I have had the worst kind of book hangover since I finished reading this trilogy and some of the related short stories. Definitely a favorite read for this year!
Top reviews from other countries
I wish I had a way with words to describe how brilliant this series is, but I just don't have the capability. Captive Prince is my ultimate favourite book series, the one series I can read and reread, that will cheer me up when I'm down or distract me when I need. There's details in every corner of the book so no read is the same, you always pick up something new. Every time I read a book I rate it on a normal scale and a scale compared to captive prince.
The series will have you feeling so many emotions, for a range of characters. You'll be angry at one character and, after another reveal, be angry that that character that you once hated was hurt. The plot is unlike anything in the romance genre, the book simply surpasses that genre into something amazing. The characters are all great, with many sides to every one. Damen and Laurent will forever be in my head and the brilliance of their amazing friendship and romance will dull a lot of future books for me!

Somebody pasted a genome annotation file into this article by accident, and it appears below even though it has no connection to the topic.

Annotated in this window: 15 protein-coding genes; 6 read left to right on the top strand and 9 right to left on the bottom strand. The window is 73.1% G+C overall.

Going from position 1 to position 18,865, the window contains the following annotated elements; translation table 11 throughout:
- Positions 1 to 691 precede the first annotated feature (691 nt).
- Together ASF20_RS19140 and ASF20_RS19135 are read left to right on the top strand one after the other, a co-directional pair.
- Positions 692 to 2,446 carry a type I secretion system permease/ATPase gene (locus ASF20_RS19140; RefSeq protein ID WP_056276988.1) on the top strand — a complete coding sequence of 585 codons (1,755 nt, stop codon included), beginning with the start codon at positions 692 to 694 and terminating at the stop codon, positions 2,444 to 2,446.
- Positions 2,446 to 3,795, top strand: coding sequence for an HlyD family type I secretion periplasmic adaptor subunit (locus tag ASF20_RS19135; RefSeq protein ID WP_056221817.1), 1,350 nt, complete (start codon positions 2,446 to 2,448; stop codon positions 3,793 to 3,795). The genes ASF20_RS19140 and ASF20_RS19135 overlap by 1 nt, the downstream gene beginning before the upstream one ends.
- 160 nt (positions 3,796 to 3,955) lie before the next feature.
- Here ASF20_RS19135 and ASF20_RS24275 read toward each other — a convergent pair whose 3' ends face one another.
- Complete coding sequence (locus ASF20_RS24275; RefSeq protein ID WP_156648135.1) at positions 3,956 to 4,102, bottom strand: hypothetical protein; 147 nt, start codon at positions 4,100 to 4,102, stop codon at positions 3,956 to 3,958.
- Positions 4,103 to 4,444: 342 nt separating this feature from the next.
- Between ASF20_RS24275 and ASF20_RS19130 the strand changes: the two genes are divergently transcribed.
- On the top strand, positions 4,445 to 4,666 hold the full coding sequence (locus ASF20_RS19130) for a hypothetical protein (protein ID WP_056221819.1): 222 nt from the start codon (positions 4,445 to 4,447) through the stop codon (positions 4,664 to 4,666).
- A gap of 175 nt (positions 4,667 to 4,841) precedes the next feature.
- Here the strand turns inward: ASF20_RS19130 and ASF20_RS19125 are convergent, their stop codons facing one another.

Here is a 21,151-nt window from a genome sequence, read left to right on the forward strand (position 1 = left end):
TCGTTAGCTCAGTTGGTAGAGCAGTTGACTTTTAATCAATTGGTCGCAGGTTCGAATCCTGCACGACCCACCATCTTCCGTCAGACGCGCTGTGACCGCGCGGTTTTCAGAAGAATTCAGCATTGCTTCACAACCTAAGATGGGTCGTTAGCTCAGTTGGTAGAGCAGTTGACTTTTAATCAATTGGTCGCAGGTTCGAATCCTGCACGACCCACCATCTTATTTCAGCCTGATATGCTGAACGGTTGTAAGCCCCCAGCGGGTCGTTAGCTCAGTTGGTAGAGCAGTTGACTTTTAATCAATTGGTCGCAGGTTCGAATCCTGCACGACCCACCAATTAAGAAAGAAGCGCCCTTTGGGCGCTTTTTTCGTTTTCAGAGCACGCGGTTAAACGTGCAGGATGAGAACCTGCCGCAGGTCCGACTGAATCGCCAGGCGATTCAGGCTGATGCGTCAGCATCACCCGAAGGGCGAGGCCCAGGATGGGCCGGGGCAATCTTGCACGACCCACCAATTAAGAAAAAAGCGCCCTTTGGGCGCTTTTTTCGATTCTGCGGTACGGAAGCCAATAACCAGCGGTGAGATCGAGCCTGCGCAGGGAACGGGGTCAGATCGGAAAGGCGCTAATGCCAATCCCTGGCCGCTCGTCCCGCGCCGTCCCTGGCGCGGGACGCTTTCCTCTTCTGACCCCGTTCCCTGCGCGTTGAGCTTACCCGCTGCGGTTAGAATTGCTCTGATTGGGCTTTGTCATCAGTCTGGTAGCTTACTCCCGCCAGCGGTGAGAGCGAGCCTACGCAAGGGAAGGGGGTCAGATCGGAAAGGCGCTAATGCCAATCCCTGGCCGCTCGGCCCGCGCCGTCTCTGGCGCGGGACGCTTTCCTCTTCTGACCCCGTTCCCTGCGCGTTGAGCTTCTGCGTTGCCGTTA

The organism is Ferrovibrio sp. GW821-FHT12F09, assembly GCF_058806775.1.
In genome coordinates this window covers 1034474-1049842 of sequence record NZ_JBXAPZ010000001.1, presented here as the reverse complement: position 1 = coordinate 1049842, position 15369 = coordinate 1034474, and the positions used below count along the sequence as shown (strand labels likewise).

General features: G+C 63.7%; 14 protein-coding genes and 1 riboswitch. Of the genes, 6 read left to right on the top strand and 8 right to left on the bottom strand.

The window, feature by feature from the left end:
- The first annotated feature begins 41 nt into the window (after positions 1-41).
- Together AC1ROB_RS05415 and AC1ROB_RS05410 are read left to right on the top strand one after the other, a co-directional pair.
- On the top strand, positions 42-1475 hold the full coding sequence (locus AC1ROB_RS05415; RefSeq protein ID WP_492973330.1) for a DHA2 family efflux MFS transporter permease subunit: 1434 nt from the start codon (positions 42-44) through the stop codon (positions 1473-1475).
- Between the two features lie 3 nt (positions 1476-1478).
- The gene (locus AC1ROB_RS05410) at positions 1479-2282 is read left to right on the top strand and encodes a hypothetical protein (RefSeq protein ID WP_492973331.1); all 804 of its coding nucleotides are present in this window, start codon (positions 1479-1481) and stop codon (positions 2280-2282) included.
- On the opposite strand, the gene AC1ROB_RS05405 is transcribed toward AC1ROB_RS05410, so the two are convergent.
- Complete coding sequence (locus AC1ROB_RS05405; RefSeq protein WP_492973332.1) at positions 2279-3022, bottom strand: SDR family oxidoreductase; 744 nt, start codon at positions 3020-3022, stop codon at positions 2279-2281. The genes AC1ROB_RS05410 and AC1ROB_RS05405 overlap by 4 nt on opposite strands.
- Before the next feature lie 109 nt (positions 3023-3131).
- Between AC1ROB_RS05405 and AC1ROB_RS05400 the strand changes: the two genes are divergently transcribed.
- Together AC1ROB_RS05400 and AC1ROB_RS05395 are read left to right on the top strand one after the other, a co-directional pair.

It's been an amazing journey, and if you have yet to step on the captive prince train - I envy you! Thank you to C S Pacat who has been an amazing author, her social media and blog presence has only enhanced my love for this series. I wish her all the luck in her future writings.
The one thing I will say is that the ending was good, but it didn't feel like an ending. I thought it ended rather abruptly and would have liked some follow up. Apparently the short story The Summer Palace - which I have downloaded but not yet read - serves as an epilogue, but I just thought it would be better to have that epilogue at the end of the last book, since it is advertised as a trilogy...
Still, I can tell this is a trilogy I'm going to go back to again and again and I'll look out for more from this author.
We begin, literally, exactly where we are left at the end of Prince's Gambit with Nikandros and his men in Ravenel discovering their King is alive, much to the surprise of the Veretian's who believed Damen was a bed slave. You are then thrust immediately into the war between the rightful heirs to Akielos and Vere and their dastardly usurpers.
This is something I have definitely liked over the course of the trilogy. The fact that the books follow straight on from each other. There is no time jump so there's no need to take time explaining what has happened in between books. It allows the narrative to have more fluidity and doesn't stop the momentum from book to book.